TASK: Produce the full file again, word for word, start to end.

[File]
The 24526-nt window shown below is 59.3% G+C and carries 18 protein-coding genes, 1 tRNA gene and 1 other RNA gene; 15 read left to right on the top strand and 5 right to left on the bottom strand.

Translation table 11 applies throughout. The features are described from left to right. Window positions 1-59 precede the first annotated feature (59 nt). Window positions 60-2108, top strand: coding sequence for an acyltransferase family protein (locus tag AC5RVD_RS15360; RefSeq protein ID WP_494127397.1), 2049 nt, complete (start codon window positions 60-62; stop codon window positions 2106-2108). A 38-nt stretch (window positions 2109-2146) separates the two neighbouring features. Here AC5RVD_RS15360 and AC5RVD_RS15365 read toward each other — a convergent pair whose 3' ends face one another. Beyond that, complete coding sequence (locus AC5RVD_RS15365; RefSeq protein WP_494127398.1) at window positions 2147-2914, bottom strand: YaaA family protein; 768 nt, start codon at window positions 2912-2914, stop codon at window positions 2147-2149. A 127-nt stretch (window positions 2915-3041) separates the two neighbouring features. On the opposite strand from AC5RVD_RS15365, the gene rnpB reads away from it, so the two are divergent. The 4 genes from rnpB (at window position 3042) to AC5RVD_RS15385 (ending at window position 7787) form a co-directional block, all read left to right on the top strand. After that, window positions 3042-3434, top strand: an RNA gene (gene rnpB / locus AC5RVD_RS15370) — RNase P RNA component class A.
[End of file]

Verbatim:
The 24526-nt window shown below is 59.3% G+C and carries 18 protein-coding genes, 1 tRNA gene and 1 other RNA gene; 15 read left to right on the top strand and 5 right to left on the bottom strand.

Translation table 11 applies throughout. The features are described from left to right. Window positions 1-59 precede the first annotated feature (59 nt). Window positions 60-2108, top strand: coding sequence for an acyltransferase family protein (locus tag AC5RVD_RS15360; RefSeq protein ID WP_494127397.1), 2049 nt, complete (start codon window positions 60-62; stop codon window positions 2106-2108). A 38-nt stretch (window positions 2109-2146) separates the two neighbouring features. Here AC5RVD_RS15360 and AC5RVD_RS15365 read toward each other — a convergent pair whose 3' ends face one another. Beyond that, complete coding sequence (locus AC5RVD_RS15365; RefSeq protein WP_494127398.1) at window positions 2147-2914, bottom strand: YaaA family protein; 768 nt, start codon at window positions 2912-2914, stop codon at window positions 2147-2149. A 127-nt stretch (window positions 2915-3041) separates the two neighbouring features. On the opposite strand from AC5RVD_RS15365, the gene rnpB reads away from it, so the two are divergent. The 4 genes from rnpB (at window position 3042) to AC5RVD_RS15385 (ending at window position 7787) form a co-directional block, all read left to right on the top strand. After that, window positions 3042-3434, top strand: an RNA gene (gene rnpB / locus AC5RVD_RS15370) — RNase P RNA component class A.